Radiometry, the measurement of electromagnetic radiation, is critically important for many environmental studies and is applicable to the development of illumination sources for commercial and industrial use. Photometry concerns the measurement of radiometric sources and their interaction with the human eye. Spectroradiometry concerns the measurement of absolute radiometric quantities over specific wavelength bands.
Avantes has a suite of spectrometers and accessories to support even the most demanding spectroradiometric and photometric measurements. Our instruments are trusted worldwide for their suitability for measurements of radiometric sources ranging from the sun and solar simulator through UV germicidal sources and commercial and residential lighting. Read more to explore real-world applications for radiometric measurements.
What is Radiometry?
Radiometry, in its essence, is the measurement of the electromagnetic radiation- or wave- that is generated by the oscillation of photons. The frequency of these waves, or the wavelength, determines the amount of energy carried by the photons, and hence the “color” of the radiation. The full electromagnetic range extends from X-rays to the deep UV, through the visible light spectrum, and out to the far IR and beyond into microwaves and radio waves. Avantes instruments support radiometric measurements in the UV, visible light, and the Near-Infrared from 250-2500 nm.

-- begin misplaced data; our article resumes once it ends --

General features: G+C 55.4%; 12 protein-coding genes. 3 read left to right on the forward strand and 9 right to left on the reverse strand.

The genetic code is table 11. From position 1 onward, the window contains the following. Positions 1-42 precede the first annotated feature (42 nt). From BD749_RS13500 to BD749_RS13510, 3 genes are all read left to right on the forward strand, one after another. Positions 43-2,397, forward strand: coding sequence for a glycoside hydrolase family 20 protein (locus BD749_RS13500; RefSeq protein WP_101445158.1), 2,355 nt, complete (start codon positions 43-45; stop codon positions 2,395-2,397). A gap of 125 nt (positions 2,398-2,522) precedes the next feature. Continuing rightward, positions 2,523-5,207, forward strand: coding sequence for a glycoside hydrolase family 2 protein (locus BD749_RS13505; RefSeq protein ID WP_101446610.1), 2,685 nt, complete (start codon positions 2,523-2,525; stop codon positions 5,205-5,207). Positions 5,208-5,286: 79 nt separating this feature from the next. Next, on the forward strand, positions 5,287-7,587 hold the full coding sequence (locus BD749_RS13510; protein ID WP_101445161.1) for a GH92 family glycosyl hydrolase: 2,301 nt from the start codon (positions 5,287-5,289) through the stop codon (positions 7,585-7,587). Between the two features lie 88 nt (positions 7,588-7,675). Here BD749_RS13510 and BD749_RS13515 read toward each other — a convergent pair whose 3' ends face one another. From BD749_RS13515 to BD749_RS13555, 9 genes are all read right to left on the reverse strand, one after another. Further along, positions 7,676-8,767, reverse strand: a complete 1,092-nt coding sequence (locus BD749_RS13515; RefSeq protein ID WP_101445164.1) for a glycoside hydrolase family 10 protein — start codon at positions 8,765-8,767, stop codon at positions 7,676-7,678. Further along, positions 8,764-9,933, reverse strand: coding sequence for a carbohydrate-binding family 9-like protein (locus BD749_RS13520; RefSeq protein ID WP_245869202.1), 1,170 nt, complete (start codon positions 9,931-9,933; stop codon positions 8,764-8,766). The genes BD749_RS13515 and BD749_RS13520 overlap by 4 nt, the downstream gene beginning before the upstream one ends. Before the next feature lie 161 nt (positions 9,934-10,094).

To collect radiometric data, a detector in a spectrometer collects photons and converts them to an electrical charge according to a known relationship. To determine the radiometric quantities such as those detailed in Figure 1, the spectrometer must be calibrated against a reference source from NIST/PTB or other standards body such that the detector’s response is correlated to this absolute standard.
What Do Radiometric Units Tell Us?
Radiometric units allow us to make absolute statements about the power of sources ranging from the sun to light bulbs or LEDs. This is critical given that the sensitivity of any radiometric measurement system is subject to the variation of all of the components such as the detector and optical components. Through the process of calibration, we are able to reference the absolute standard and derive calibrated radiometric units. It is possible to find examples of radiometric measurement applications in dozens of industries and research projects.
Baseline Surface Radiation Network (BSRN)